Window Pad by Lexikos in AutoHotkey

Here's a great graphic from Jim Priest's review of Window Pad that says what it does more clearly than I could. It's a multi-monitor aware window-moving tool. You use the Window Key along with the Number Pad to move windows around. Rather than spending time moving your windows with a mouse, you use the positions of the numbers on the number pad to move them.

It's Aero Snap taken to the next level. Rather than just left and right, there's nine positions per monitor that your windows can go, but because the positions correspond to the number pad you already know there's virtually no learning curve. WindowPad is brilliant and deserves to be in your Startup Folder.

How Window Pad works by Jim Priest

UltraMon Multi-Monitor Taskbar by Realtime Soft

I've used UltraMon as my Windows multi-monitor taskbar utility FOREVER. I purchased it in 2002 (that's a decade, kids) and it's been rock solid ever since.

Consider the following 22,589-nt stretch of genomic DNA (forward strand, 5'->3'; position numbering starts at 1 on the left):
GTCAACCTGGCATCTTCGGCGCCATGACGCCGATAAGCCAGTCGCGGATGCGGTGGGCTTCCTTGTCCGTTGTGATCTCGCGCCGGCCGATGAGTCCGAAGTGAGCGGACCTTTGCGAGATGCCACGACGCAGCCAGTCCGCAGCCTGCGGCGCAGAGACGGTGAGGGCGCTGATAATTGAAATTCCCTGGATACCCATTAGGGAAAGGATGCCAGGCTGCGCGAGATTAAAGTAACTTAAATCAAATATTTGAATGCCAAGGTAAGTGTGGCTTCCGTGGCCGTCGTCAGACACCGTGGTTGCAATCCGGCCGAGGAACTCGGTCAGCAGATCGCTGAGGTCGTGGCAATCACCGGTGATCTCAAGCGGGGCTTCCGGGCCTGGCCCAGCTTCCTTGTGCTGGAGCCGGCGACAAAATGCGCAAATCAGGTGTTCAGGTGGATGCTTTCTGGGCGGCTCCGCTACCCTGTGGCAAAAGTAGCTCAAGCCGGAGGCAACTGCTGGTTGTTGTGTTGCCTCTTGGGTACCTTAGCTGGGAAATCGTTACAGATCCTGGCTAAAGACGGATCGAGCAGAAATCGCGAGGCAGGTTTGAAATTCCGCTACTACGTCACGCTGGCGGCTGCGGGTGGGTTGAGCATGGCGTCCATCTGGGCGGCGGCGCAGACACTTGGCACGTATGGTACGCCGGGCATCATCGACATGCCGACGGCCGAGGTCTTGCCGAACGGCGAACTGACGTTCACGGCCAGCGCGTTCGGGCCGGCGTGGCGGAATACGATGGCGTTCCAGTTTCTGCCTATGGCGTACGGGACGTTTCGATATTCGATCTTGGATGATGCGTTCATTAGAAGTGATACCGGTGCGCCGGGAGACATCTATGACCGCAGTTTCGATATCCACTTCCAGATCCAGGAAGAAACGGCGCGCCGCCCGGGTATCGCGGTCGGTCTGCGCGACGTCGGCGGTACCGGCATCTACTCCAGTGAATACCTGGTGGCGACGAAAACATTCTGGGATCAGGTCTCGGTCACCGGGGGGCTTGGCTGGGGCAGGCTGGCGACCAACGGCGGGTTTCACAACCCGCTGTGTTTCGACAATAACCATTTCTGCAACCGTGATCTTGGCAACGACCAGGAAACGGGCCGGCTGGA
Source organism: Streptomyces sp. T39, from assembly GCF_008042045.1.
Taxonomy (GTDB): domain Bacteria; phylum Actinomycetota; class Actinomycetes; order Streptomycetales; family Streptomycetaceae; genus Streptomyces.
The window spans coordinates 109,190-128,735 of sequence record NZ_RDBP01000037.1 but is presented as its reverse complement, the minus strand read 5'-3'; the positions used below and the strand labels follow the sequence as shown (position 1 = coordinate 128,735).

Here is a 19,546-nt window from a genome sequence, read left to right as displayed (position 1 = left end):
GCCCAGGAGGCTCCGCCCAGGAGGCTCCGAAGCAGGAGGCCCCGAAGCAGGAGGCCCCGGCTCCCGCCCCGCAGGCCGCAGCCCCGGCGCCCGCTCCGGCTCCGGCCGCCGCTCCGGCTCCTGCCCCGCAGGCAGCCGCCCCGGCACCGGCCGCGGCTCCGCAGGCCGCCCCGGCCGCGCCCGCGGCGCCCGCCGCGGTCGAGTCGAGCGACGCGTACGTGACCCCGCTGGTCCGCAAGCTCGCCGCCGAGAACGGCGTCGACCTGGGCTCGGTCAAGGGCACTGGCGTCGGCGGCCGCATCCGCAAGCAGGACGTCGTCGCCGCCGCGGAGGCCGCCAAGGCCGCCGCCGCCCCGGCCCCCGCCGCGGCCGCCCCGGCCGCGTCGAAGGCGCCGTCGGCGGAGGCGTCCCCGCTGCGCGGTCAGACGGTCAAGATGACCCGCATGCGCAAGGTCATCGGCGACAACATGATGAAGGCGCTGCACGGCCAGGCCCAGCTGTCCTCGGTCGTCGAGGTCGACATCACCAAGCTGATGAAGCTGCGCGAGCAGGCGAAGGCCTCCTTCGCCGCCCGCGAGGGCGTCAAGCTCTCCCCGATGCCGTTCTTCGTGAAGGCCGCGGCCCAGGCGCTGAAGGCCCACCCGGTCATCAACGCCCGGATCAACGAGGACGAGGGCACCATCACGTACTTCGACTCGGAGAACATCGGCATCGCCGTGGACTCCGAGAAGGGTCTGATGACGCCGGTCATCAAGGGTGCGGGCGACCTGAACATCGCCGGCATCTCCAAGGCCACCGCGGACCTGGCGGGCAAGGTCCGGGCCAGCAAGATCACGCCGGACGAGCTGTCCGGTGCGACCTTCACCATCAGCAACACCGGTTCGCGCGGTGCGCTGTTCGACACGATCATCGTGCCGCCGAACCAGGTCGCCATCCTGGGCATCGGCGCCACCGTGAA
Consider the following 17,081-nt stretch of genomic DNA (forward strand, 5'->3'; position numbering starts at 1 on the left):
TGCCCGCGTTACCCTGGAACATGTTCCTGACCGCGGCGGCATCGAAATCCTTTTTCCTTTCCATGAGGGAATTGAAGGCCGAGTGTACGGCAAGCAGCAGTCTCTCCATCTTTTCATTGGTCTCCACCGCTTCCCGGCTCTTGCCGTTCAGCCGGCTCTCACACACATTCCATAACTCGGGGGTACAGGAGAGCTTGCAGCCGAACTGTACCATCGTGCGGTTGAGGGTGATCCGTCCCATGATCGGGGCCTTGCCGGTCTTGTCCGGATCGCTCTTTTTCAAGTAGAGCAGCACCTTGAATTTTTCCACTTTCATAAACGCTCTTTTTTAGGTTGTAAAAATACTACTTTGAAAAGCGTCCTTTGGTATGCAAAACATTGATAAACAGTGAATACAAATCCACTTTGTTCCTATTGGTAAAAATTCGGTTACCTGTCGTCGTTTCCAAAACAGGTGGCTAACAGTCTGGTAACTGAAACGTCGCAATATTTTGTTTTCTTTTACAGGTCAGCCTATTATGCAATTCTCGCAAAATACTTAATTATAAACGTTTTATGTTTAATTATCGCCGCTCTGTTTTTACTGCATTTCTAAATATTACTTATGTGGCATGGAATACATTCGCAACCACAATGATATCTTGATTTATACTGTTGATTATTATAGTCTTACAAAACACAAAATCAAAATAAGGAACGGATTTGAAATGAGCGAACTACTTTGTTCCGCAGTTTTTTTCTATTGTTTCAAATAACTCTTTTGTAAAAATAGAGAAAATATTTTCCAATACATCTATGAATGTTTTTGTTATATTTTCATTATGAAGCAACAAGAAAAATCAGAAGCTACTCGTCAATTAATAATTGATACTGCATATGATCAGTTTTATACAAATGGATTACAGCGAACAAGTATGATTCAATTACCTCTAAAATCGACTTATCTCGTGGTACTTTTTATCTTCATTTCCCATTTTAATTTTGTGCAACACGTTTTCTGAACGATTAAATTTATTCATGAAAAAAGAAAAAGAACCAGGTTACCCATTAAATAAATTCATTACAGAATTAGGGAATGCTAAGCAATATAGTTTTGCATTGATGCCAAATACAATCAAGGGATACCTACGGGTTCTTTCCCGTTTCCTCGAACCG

There are a few other multi-monitor task bar utilities with Aero Peek and some other functions, but UltraMon is fast fast fast and I never think about it. It's never let me down for ten years.

Some real contenders are DisplayFusion from Binary Fortress and Actual Multiple Monitors. They are both actively developed and have more features and polish than UltraMon. I continue to use UltraMon because it's rock solid.

If you're serious about multiple monitors give them both a week of your time and pick one. You won't regret it.

DeskSpace by Otaku Software

I blogged about DeskSpace almost four years ago. I revisited it recently and it's not only in active development but it's gorgeous. Sure, there are other free Virtual Desktop managers out there but I challenge you to find one this polished, this gorgeous and this cleanly baked into Windows itself. It tends to use a bit of memory, but I'm willing to take the hit for the experience. DeskSpace is a beautiful, wonderfully functional piece of software and a fun and productive way to add multiple desktops to Windows.

P.S. One thing, Fences and virtual desktop systems don't always work well together so I keep the same desktop icons on each virtual desktop and change only the wallpaper. The Windows you choose to keep on different desktops stay there.